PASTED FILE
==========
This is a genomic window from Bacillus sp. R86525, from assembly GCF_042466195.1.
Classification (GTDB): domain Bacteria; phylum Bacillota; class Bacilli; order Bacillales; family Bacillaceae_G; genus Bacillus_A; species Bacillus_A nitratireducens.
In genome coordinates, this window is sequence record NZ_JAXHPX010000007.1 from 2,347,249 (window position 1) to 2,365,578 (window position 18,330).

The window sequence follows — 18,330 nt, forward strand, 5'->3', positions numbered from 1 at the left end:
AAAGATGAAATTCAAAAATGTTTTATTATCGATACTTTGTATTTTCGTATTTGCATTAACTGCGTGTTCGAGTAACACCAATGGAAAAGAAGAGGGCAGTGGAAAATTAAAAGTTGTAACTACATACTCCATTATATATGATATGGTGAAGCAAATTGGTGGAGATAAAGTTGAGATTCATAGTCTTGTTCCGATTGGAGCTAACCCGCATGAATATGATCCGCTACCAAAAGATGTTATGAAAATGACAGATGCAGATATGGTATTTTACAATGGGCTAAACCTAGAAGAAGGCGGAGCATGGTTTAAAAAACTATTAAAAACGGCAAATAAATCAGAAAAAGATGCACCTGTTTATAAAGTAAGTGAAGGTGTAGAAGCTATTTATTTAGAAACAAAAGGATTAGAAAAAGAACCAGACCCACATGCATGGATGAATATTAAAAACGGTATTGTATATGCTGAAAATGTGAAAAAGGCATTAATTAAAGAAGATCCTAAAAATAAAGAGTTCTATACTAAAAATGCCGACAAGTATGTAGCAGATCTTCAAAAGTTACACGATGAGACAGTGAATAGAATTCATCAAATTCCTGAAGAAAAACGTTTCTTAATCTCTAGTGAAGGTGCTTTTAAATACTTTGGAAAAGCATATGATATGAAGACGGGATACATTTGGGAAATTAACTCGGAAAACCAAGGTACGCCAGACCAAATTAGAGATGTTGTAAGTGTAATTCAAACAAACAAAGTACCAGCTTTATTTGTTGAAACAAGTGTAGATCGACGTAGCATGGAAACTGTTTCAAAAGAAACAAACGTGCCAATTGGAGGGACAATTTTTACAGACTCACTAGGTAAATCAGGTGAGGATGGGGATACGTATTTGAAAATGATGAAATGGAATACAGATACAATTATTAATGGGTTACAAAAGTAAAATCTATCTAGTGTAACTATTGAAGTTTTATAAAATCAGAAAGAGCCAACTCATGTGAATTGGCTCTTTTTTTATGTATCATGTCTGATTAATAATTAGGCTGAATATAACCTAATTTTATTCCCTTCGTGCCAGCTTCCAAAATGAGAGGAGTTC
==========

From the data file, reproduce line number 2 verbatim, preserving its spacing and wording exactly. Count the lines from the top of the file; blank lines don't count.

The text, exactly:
Classification (GTDB): domain Bacteria; phylum Bacillota; class Bacilli; order Bacillales; family Bacillaceae_G; genus Bacillus_A; species Bacillus_A nitratireducens.